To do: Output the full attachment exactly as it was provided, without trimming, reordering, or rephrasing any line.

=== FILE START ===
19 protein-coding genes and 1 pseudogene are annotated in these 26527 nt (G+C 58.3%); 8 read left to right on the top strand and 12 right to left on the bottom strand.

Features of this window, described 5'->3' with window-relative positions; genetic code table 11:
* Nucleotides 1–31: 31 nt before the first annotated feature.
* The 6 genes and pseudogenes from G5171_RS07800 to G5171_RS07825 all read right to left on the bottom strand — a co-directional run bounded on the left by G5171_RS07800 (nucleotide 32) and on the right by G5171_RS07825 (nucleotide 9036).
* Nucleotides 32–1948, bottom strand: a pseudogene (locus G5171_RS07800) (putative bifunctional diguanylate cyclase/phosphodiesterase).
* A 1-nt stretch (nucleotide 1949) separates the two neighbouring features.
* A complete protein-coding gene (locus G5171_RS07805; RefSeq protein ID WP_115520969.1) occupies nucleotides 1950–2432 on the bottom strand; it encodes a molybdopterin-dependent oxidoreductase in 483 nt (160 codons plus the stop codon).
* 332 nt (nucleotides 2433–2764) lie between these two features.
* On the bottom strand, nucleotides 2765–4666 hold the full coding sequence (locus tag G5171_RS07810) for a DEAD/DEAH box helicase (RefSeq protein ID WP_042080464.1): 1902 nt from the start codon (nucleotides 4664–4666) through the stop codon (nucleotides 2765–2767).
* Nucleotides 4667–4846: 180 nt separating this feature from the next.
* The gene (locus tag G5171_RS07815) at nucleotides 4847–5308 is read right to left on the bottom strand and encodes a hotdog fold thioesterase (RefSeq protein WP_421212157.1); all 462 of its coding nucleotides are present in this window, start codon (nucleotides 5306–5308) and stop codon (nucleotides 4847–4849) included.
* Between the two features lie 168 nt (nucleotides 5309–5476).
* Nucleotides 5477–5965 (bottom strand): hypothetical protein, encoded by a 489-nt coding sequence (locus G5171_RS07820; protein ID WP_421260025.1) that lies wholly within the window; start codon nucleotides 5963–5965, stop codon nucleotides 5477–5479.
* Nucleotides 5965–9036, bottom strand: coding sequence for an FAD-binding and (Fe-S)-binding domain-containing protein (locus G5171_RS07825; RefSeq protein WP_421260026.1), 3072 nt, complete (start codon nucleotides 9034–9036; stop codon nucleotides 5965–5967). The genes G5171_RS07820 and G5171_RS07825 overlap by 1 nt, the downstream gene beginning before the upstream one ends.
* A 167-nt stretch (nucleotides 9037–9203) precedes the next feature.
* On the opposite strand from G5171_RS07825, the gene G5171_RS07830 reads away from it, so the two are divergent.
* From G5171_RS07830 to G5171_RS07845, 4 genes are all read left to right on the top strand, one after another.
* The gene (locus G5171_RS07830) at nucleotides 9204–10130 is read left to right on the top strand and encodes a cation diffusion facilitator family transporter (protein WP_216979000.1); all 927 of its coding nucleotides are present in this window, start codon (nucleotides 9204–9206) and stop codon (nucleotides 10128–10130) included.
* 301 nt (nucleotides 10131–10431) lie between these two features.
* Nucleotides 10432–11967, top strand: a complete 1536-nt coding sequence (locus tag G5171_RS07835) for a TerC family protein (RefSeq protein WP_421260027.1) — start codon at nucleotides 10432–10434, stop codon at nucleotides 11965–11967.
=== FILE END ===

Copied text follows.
19 protein-coding genes and 1 pseudogene are annotated in these 26527 nt (G+C 58.3%); 8 read left to right on the top strand and 12 right to left on the bottom strand.

Features of this window, described 5'->3' with window-relative positions; genetic code table 11:
* Nucleotides 1–31: 31 nt before the first annotated feature.
* The 6 genes and pseudogenes from G5171_RS07800 to G5171_RS07825 all read right to left on the bottom strand — a co-directional run bounded on the left by G5171_RS07800 (nucleotide 32) and on the right by G5171_RS07825 (nucleotide 9036).
* Nucleotides 32–1948, bottom strand: a pseudogene (locus G5171_RS07800) (putative bifunctional diguanylate cyclase/phosphodiesterase).
* A 1-nt stretch (nucleotide 1949) separates the two neighbouring features.
* A complete protein-coding gene (locus G5171_RS07805; RefSeq protein ID WP_115520969.1) occupies nucleotides 1950–2432 on the bottom strand; it encodes a molybdopterin-dependent oxidoreductase in 483 nt (160 codons plus the stop codon).
* 332 nt (nucleotides 2433–2764) lie between these two features.
* On the bottom strand, nucleotides 2765–4666 hold the full coding sequence (locus tag G5171_RS07810) for a DEAD/DEAH box helicase (RefSeq protein ID WP_042080464.1): 1902 nt from the start codon (nucleotides 4664–4666) through the stop codon (nucleotides 2765–2767).
* Nucleotides 4667–4846: 180 nt separating this feature from the next.
* The gene (locus tag G5171_RS07815) at nucleotides 4847–5308 is read right to left on the bottom strand and encodes a hotdog fold thioesterase (RefSeq protein WP_421212157.1); all 462 of its coding nucleotides are present in this window, start codon (nucleotides 5306–5308) and stop codon (nucleotides 4847–4849) included.
* Between the two features lie 168 nt (nucleotides 5309–5476).
* Nucleotides 5477–5965 (bottom strand): hypothetical protein, encoded by a 489-nt coding sequence (locus G5171_RS07820; protein ID WP_421260025.1) that lies wholly within the window; start codon nucleotides 5963–5965, stop codon nucleotides 5477–5479.
* Nucleotides 5965–9036, bottom strand: coding sequence for an FAD-binding and (Fe-S)-binding domain-containing protein (locus G5171_RS07825; RefSeq protein WP_421260026.1), 3072 nt, complete (start codon nucleotides 9034–9036; stop codon nucleotides 5965–5967). The genes G5171_RS07820 and G5171_RS07825 overlap by 1 nt, the downstream gene beginning before the upstream one ends.
* A 167-nt stretch (nucleotides 9037–9203) precedes the next feature.
* On the opposite strand from G5171_RS07825, the gene G5171_RS07830 reads away from it, so the two are divergent.
* From G5171_RS07830 to G5171_RS07845, 4 genes are all read left to right on the top strand, one after another.
* The gene (locus G5171_RS07830) at nucleotides 9204–10130 is read left to right on the top strand and encodes a cation diffusion facilitator family transporter (protein WP_216979000.1); all 927 of its coding nucleotides are present in this window, start codon (nucleotides 9204–9206) and stop codon (nucleotides 10128–10130) included.
* 301 nt (nucleotides 10131–10431) lie between these two features.
* Nucleotides 10432–11967, top strand: a complete 1536-nt coding sequence (locus tag G5171_RS07835) for a TerC family protein (RefSeq protein WP_421260027.1) — start codon at nucleotides 10432–10434, stop codon at nucleotides 11965–11967.